This morning I was having coffee with a number of coffee cronies and one asked me about the kid from Texas who was handcuffed for taking a clock he made to school, and got rewarded with a trip to the White House to meet with Obama. This 14-year-old freshman is partial to tinkering, technology and NASA T-shirts and wants to go to MIT. But he’s also a Muslim Black American. The handcuffing and three days of being suspended from school are a classic case in unreasoned prejudice and pernicious stereotyping: of teacher and police cluelessness.
My coffee colleague wanted to know why he was invited to the White House. I opined that it was a nice example of a “come to Jesus party.” “Whaddya mean?” he asked. I asked whether he’d ever lived or worked outside Minnesota or in the Deep South and seen overt bigotry at work. “No, I get that,” he responded, “but why invite him to the White House?”
I shut down, recognizing he plainly didn’t “get that.” And that he needed to live in the culture to ever “get it.” Knowing him, I suspected he wouldn’t get if he were to live in the Texas culture. But I couldn’t figure out a way to explain that would not be offensive, earn his rejection, and keep him from ever “getting it.” Understanding that cultures differ significantly from state to state is obviously beyond his ken. Since I’ve gotten nowhere going through that conversation on numerous times with many people, I just moved on. He was culturally clueless and hopeless. And the experience reinforced my understanding that you really have to live in a different culture to understand it if you’re ever to get some issues. (I went to college in the South and my best young friend grew up there, regularly informing me that the culture still hasn’t changed significantly. There are legal changes in the Deep South, but few “perceptual” changes.)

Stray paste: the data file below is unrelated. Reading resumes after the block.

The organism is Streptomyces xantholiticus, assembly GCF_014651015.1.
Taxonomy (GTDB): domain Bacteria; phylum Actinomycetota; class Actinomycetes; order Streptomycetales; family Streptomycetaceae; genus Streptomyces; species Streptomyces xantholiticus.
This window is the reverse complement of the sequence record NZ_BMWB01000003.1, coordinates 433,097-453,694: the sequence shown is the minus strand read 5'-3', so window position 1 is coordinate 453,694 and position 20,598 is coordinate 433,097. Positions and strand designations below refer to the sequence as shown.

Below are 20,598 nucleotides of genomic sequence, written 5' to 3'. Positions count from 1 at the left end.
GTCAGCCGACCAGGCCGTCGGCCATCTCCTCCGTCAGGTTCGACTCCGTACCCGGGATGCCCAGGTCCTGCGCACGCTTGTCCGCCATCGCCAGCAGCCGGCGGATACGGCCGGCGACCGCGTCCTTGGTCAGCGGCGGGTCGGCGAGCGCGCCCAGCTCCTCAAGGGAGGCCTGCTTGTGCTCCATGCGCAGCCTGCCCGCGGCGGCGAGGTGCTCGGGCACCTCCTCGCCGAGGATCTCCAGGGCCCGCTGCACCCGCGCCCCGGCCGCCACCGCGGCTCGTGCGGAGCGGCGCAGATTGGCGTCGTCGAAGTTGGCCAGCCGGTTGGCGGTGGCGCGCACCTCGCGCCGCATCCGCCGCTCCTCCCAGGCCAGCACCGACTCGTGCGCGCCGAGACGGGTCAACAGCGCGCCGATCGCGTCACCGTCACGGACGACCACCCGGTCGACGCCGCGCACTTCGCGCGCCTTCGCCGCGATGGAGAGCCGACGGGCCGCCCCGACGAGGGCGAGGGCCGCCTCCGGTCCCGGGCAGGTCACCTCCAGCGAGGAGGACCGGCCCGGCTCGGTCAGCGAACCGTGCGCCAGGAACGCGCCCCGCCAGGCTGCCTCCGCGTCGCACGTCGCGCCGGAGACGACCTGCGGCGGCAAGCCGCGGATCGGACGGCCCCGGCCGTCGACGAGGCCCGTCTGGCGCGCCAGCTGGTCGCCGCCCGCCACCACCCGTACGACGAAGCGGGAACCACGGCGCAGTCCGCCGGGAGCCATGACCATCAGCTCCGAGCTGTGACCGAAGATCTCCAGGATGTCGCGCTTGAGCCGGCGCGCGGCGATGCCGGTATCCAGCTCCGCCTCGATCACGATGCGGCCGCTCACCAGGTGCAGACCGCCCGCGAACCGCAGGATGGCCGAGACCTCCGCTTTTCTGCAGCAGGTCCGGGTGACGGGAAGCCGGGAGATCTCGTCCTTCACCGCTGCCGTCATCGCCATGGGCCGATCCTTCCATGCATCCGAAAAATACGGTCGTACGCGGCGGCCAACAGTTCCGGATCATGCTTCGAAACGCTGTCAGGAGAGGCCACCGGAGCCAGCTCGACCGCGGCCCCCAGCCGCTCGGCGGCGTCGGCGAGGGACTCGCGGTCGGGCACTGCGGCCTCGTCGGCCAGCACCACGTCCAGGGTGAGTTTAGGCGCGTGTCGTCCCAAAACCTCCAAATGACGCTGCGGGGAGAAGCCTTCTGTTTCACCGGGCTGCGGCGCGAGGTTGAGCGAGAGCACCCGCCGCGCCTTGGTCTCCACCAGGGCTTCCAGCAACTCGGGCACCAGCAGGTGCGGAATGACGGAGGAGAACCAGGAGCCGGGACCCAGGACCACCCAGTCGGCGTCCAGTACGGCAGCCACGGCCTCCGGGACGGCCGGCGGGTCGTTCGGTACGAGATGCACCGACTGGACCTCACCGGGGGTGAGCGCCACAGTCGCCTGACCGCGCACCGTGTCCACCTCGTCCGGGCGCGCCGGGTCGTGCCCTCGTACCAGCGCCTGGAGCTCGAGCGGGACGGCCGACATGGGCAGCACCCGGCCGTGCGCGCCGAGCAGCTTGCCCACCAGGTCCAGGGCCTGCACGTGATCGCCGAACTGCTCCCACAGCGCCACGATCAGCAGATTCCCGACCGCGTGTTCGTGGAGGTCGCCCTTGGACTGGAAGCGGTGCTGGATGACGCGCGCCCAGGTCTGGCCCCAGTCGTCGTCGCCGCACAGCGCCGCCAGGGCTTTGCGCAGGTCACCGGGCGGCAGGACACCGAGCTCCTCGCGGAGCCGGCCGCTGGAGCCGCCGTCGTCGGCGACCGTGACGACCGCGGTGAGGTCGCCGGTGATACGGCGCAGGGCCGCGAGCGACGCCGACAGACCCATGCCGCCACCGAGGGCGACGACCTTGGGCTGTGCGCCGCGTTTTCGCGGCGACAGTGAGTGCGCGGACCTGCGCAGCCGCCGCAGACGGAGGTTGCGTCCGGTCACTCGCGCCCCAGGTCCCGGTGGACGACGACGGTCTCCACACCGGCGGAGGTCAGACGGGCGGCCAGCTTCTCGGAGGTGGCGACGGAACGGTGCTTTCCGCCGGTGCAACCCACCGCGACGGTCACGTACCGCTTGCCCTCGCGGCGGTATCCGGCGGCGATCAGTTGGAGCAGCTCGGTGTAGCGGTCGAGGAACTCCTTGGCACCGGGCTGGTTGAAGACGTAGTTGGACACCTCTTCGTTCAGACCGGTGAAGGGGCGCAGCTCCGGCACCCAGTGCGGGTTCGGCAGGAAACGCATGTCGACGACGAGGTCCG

The Michael Scott Syndrome at work
Michael Scott, the clueless office incompetent, played by Steve Carell in “The Office,” is not unique. We meet people like this in the coffee shop, at school, church and neighborhood. No question but that all of us are incompetent in some areas, but it is especially frustrating when we have to work with people who are incompetent in their job and it impacts our work.
Two psychologists, David Dunnning and Justin Kruger have worked on cluelessness, finding among other things that incompetence is bliss, as well as numerous highly relevant business insights.
One piece of research followed through on two predictions:
1. Incompetent people dramatically overestimate their ability.
2. Incompetent people are not good at recognizing incompetence—their own or anyone else’s.
In a summary of their research, Dunning and Kruger show that overall incompetence is even worse than it appears. There seems to be a holy trinity of cluelessness: the incompetent don’t perform up to speed; don’t recognize their lack of competence; and don’t even recognize the competence of other people.
What’s truly frustrating about these conclusions often shows up in business. People don’t understand they’re performing poorly, don’t understand why they can’t succeed, and don’t recognize the value of great performance in others.
Amusingly Dunning and Kruger added these concluding words to their study: “To the extent this article is imperfect, it is not a sin we have committed knowingly.”
If you have clueless or incompetent colleagues greatly hindering your performance, you might send a copy of “Incompetent and Unaware.” But I suggest you do it anonymously.